YOU need to do your part on DMCA’s and follow the law as well by removing all instances of a stolen item, THIS INCLUDES THE DATABASE, not just in world copies which are easily stored on the alternate account of any individual who makes their money off of stolen content.
YOU need to boot the confirmed thieves instead of just slapping them on the wrist because you don’t want to lose their tier money.
YOU need to act more quickly when proper DMCA’s are filed, and work to prevent the individuals responsible from simply signing up another account and starting over again.
This is NOT about how the content creators haven’t been doing what they need to. Yes, the DMCA process is difficult to understand, but why bother spending the time to go through the process when Linden Lab will not enforce it as it is required to be enforced?
One problem with not removing the infringing material from the database itself (rather than just in-world content) is that a copier can make hundreds of infringing copies of someone else’s creation, put a few out for sale, and give the rest to an “alt” account. Then, when a DMCA notice is filed, Linden Lab will only delete those few copies that are in-world, and the infringer will use the alt account to copy and offer a few more, and then transfer the remainder to yet another free “alt” account. Even if the copier and the “alt” that put the items out for sale is banned, the copies that were sold still exist in the world, as do the copies that are being kept in “inventory” in another alt account.
Another important point is that when the copied “texture” still exists in the central database, producing more copies is relatively trivial. One commenter on the official Linden Lab blog, ‘Hulk Ah,’ notes:
A stolen skin [an object that controls an avatar's appearance] does not ‘contain’ a texture and thereby is in my idea not the actual infringing content. The skin simply contains the link to the texture on the database. This is where the actual infringing content is located. So theoretically one should be able to file a DMCA to the texture UUID-location on the asset server…
‘Neural’ and ‘Hulk Ah’ have a very fair point, and it is one that Linden Lab should pay attention to. The purpose of the DMCA is, largely, to shield “online service providers” from copyright liability for the infringing actions of their users when the provider removes infringing content when it is called to the provider’s attention. However, this “safe harbor” is only available if the provider “responds expeditiously to remove, or disable access to, the material that is claimed to be infringing or to be the subject of infringing activity.” If Linden Lab is not removing everything, including copies in inventory and textures in the central database, is it really complying with its DMCA obligations?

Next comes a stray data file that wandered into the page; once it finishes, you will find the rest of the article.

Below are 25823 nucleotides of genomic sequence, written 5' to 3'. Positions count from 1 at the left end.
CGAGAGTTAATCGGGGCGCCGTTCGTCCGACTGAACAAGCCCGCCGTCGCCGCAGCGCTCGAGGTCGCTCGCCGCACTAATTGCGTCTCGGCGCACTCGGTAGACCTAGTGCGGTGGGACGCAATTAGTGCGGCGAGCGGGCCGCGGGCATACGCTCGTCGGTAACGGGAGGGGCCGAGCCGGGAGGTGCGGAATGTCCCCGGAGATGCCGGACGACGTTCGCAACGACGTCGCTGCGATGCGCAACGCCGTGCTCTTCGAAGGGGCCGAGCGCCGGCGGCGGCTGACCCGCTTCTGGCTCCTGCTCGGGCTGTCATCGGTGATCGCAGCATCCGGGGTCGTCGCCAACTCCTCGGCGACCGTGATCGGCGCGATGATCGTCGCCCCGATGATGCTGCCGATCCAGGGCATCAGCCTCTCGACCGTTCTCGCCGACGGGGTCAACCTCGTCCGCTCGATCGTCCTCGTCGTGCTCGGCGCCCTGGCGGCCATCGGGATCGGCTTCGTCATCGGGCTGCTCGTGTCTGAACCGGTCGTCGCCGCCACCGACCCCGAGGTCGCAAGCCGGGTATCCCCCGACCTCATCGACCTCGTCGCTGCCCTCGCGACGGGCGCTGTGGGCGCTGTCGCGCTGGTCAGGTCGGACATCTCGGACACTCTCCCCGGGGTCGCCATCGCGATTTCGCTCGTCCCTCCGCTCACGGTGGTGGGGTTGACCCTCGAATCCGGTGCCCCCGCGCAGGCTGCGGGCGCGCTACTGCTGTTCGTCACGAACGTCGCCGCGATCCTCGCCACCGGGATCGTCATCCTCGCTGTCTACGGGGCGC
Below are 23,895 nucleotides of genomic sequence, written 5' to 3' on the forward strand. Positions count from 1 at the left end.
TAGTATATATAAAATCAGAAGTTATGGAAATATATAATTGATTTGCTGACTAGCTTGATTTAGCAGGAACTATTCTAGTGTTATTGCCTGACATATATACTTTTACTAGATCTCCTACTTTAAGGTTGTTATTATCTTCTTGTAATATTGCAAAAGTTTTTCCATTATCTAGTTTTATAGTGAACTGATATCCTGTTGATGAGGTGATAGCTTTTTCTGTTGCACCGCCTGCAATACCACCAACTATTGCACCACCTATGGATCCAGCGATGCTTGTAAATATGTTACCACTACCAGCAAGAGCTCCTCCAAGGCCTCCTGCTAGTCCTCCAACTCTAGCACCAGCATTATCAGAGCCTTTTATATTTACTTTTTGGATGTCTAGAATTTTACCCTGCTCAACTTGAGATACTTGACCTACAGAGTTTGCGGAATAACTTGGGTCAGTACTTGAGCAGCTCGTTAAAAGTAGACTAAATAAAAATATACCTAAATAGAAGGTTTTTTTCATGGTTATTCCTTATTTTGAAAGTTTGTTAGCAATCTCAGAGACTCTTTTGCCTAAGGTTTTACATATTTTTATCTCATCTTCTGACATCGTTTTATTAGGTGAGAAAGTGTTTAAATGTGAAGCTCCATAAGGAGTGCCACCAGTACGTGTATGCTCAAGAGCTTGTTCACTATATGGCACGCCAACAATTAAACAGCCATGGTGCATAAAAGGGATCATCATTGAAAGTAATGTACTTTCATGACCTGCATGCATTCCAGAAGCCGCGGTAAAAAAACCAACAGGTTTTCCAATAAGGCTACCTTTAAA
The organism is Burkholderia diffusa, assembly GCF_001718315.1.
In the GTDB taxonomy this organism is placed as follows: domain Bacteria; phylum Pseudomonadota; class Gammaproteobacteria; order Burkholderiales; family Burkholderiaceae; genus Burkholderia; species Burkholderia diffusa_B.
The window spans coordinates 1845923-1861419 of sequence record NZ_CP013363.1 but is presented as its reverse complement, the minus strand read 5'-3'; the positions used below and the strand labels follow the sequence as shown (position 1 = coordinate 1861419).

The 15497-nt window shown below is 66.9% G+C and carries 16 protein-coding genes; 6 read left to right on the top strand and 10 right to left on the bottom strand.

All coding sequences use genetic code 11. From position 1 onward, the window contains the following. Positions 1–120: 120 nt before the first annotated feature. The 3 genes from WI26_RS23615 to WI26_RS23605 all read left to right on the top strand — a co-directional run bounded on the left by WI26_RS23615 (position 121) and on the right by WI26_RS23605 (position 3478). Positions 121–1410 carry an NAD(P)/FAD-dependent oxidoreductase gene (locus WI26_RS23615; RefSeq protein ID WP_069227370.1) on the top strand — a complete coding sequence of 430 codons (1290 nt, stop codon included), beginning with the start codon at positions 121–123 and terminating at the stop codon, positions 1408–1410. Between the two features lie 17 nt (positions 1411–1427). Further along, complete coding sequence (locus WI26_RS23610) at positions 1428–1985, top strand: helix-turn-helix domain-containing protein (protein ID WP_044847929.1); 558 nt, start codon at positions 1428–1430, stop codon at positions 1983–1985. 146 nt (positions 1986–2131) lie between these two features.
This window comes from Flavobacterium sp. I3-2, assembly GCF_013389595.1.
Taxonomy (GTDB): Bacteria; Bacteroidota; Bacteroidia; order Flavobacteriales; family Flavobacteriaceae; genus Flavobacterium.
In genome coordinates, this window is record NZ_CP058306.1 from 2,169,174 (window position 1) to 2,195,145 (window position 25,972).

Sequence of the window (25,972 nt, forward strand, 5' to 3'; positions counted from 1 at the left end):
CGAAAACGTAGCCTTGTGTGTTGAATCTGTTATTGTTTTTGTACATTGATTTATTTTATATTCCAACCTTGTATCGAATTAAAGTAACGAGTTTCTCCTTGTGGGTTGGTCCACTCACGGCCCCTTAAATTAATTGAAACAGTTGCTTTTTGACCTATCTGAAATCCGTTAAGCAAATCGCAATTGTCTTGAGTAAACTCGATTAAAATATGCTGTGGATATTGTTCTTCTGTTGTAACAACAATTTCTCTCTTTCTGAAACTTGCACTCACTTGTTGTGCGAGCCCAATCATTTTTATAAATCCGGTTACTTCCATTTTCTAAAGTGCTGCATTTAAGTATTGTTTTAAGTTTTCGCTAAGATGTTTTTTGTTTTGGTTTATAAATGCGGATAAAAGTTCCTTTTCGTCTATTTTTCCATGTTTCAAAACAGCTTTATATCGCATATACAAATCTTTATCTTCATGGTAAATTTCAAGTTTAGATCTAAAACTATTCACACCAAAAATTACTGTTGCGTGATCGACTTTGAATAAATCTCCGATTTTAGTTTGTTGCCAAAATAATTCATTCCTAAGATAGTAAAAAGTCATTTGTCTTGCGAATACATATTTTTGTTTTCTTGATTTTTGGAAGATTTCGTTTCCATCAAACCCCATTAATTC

There is a reasonable legal argument that Linden Lab, by not removing infringing copies of items from the inventories of the copier, his or her alts, and from purchasers of infringing products, and by not removing infringing textures from its database is not “expeditiously remov[ing] or disabl[ing] access to the material that is claimed to be infringing.” It would be different if the copies and textures were stored on a user’s personal hard drive, but in the case of Second Life, they are not — the material is stored on Linden Lab’s servers, and Linden Lab has the technology to identify these objects and textures. To the extent that Linden Lab has an obligation to remove these copies and textures and does not, a claim could be brought against the provider for vicarious or contributory copyright infringement.
Linden Lab could claim that copies in inventory and textures in its databases could not properly be subject to a DMCA notice because the user filing the notice would not be able to correctly identify these copies, but the argument is weak. If I were filing a DMCA on behalf of a user, I would specifically identify copies held in inventories and textures stored in the database in the notice, and would push the provider to take action on those infringing copies.
If Linden Lab is not removing all infringing copies under its control when a properly formatted DMCA notice is filed, it is on fairly thin ice. Although most instances of copying are not going to be large enough to justify a lawsuit, a few are, as last year’s two lawsuits on behalf of Second Life creators demonstrated. While individual users may not have deep pockets, Linden Lab does — and that makes it an attractive target for a litigator looking to justify the high cost of filing a suit. Linden Lab would do well to find a way to remove all infringing content when a DMCA notice is filed, otherwise, it may find itself named in a suit for contributory and vicarious infringement.